Bullying and Cyber-bullying can be difficult, especially when it’s happening to you. Sometimes it’s the most painful thing that can ever happen. But it’s NEVER worth taking your life. Suicide is NEVER the answer. It is permanent – you can’t take it back, it hurts the people who love you, and it doesn’t solve the problem that’s hurting you. What could hurt so bad that you would even think of suicide has a solution?  You always have choices and it’s all about the choices you make, for yourself or your decision to help a friend.

2 United against cancer

CANCER (1)

Every day, 43 children are diagnosed with cancer. A recent study published by medical journal Lancet predicts that South Africa could see an increase of 78% in the number of cancer cases by 2030. From a global perspective, a 75% increase is expected, increasing the total incidence of all new cancer-cases from 12.7 million in 2008 to 22.2 million by 2030.

As always we will continue supporting childhood cancer awareness. In South Africa, less than half of the children affected are diagnosed at an early stage and reach a treatment center in time. Many are diagnosed at an advanced stage of cancer with poorer treatment outcomes and almost half are never diagnosed and so do not receive any treatment. We are committed to childhood cancer support and awareness and believe ill children need and deserve as happy and normal a childhood as possible. This year our cancer awareness charity of choice is CHOC Childhood Cancer Foundation South Africa.

In 2014 COPPERSTONE started the HOPE Shoot, a project we are very proud of. Our aim is to uplift and boost the spirits of ladies who have survived breast cancer. Once a year we invite a few very deserving ladies, to honour them and spoil them to a weekend away including a beauty make-over and a professional photo-shoot, celebrating their beauty and strength. They also do a video-shoot where they in return share their stories to inspire people currently battling the illness.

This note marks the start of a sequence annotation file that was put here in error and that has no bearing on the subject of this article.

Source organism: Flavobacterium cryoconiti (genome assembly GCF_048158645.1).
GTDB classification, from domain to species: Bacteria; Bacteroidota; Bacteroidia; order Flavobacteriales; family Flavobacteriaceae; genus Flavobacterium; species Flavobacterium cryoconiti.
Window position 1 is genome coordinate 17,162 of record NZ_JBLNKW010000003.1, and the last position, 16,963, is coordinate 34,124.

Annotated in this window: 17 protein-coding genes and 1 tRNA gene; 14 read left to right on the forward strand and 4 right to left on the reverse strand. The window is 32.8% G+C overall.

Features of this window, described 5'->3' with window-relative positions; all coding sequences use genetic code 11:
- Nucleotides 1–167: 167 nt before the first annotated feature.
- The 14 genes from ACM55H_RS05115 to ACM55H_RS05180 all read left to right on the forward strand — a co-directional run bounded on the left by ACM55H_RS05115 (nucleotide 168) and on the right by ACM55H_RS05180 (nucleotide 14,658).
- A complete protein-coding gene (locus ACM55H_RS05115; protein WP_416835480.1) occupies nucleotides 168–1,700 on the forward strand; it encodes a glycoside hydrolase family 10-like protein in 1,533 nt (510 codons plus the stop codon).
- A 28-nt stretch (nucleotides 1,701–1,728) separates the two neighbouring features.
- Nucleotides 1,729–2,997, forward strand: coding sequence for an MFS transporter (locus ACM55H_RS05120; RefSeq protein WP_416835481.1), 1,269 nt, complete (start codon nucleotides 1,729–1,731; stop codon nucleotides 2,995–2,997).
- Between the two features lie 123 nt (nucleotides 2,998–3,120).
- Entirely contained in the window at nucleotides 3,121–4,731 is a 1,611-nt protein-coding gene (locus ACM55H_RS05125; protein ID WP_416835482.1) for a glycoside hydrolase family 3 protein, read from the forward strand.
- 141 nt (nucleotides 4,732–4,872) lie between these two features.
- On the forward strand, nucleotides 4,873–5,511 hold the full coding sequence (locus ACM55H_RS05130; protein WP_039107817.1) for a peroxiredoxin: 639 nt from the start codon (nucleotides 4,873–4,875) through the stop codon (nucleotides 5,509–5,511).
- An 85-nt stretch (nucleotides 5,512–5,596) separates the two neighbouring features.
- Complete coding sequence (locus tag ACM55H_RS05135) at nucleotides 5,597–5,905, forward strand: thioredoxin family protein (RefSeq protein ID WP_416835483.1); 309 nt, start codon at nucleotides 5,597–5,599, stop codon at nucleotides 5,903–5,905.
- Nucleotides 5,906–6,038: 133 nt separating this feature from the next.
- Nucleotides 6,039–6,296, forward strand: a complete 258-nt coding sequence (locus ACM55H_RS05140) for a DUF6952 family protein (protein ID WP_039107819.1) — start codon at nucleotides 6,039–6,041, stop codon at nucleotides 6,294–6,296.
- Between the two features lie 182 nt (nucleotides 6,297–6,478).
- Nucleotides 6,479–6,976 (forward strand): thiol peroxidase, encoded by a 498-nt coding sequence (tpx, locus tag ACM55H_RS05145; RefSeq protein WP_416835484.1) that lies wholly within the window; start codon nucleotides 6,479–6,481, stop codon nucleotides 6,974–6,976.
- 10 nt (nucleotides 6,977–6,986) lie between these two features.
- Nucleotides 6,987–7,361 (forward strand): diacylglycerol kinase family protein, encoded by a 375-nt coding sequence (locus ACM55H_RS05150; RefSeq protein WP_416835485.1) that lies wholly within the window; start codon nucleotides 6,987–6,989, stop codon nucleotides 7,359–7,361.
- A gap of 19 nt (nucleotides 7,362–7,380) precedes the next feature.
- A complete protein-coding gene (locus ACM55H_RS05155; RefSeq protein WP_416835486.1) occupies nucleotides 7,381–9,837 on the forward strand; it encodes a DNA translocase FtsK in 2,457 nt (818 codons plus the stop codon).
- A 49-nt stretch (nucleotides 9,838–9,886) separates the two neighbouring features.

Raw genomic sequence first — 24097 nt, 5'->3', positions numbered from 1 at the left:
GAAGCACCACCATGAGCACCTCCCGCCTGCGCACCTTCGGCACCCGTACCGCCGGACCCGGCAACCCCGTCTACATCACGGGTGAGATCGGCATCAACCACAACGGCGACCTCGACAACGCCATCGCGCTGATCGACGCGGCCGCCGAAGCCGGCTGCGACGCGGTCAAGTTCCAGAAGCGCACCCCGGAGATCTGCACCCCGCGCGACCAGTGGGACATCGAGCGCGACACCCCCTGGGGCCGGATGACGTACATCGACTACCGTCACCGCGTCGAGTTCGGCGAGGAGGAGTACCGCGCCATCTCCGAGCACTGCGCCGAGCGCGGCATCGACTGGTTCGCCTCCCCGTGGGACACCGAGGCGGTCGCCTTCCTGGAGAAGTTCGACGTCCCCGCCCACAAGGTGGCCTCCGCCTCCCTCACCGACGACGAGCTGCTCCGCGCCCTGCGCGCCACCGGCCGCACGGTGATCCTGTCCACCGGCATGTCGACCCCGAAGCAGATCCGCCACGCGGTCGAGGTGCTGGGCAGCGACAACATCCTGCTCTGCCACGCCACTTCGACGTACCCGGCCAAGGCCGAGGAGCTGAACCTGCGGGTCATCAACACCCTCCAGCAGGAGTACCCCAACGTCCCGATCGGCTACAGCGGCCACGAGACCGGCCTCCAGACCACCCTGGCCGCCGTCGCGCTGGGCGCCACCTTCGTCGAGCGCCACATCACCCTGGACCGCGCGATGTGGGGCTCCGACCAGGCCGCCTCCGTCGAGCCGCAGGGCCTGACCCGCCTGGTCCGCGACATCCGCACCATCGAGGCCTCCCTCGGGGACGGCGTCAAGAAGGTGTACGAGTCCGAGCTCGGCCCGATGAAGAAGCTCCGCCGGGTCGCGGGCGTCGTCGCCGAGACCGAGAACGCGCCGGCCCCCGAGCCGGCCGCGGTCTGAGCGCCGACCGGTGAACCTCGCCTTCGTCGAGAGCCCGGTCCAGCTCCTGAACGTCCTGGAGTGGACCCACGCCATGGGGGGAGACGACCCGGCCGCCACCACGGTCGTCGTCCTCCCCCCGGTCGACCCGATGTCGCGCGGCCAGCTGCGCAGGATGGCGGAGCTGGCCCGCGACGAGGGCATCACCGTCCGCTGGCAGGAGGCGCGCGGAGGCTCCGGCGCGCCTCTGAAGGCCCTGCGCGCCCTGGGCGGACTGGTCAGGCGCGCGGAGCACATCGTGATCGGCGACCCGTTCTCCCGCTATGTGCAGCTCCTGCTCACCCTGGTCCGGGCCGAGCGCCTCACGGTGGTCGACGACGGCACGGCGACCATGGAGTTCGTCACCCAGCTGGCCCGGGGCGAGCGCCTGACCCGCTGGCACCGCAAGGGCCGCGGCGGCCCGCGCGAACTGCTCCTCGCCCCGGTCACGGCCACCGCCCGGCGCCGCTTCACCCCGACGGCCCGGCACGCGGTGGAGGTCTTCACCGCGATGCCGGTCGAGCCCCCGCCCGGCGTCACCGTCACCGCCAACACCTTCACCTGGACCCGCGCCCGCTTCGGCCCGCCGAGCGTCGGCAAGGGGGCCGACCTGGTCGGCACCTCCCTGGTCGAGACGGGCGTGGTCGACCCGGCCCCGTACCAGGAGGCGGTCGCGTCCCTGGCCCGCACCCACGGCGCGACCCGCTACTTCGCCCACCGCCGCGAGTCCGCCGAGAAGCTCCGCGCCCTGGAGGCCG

All the ladies at the HOPE Shoot always have the same advice: get tested! Regularly. Studies have found that a woman diagnosed with Stage I breast cancer has an 88% chance of cure. Diagnosed at Stage IV, the survival rate dramatically decreases with only 15% of those diagnosed surviving for more than 5 years. Regular self-examination and mammograms play a key role in the early detection of breast cancer and high risk female consumers who have a positive family history for example, should essentially undergo the procedure once a year.

We will always support the fight against cancer. For us cancer is a word, not a sentence.

3 Literacy Project

LITERACY

In South Africa 32% of the adult population may be regarded as functionally illiterate and therefore the functional literacy rate amongst the adult population is estimated at 68%. Reading is a foundational skill. Imagine not being able to read your science textbook or math word problems as a young third grader in a class of 60 students. Despite having inherently good analytical skills and even being able to solve math problems in your head, without knowing how to read the questions on the test or the homework from your textbook, the likelihood of you succeeding in that class is very low.

The Department of Basic Education’s figures, show that 1,100,877 learners enrolled for Grade 10 in 2014, but only 610,178 enrolled for Grade 12 in 2016 – showing an alarming rate of 44.6% of learners either dropping out of the system altogether or remaining stuck in Grade 10 and 11. Nearly a quarter (23.5%) of learners cited a lack of money as the main reason for not attending an educational institution while 17.7% reportedly fell out due to poor academic performance. This is due to weak learning throughout the system but particularly in the early years which will disadvantage them in secondary school.

Since 2016 through COPPERSTONE’s TALK Initiative, we started to collect books and distribute them in communities and amongst NGO’s where we identified a need for it. More than 2 500 new or slightly used books has been distributed during the past 2 years. Our economy is enhanced when learners have higher literacy levels. Effective literacy skills can or will open the doors to more educational and employment opportunities to enable people to overcome poverty and chronic underemployment.

In our increasingly complex and rapidly changing technological world, it is essential that individuals continuously expand their knowledge and learn new skills in order to keep up with the pace of change.

4 Kindness Campaign

KINDNESS (1)

The best portion of a good man’s life is his little, nameless, unremembered acts of kindness and of love. A little bit of kindness can change someone’s life forever.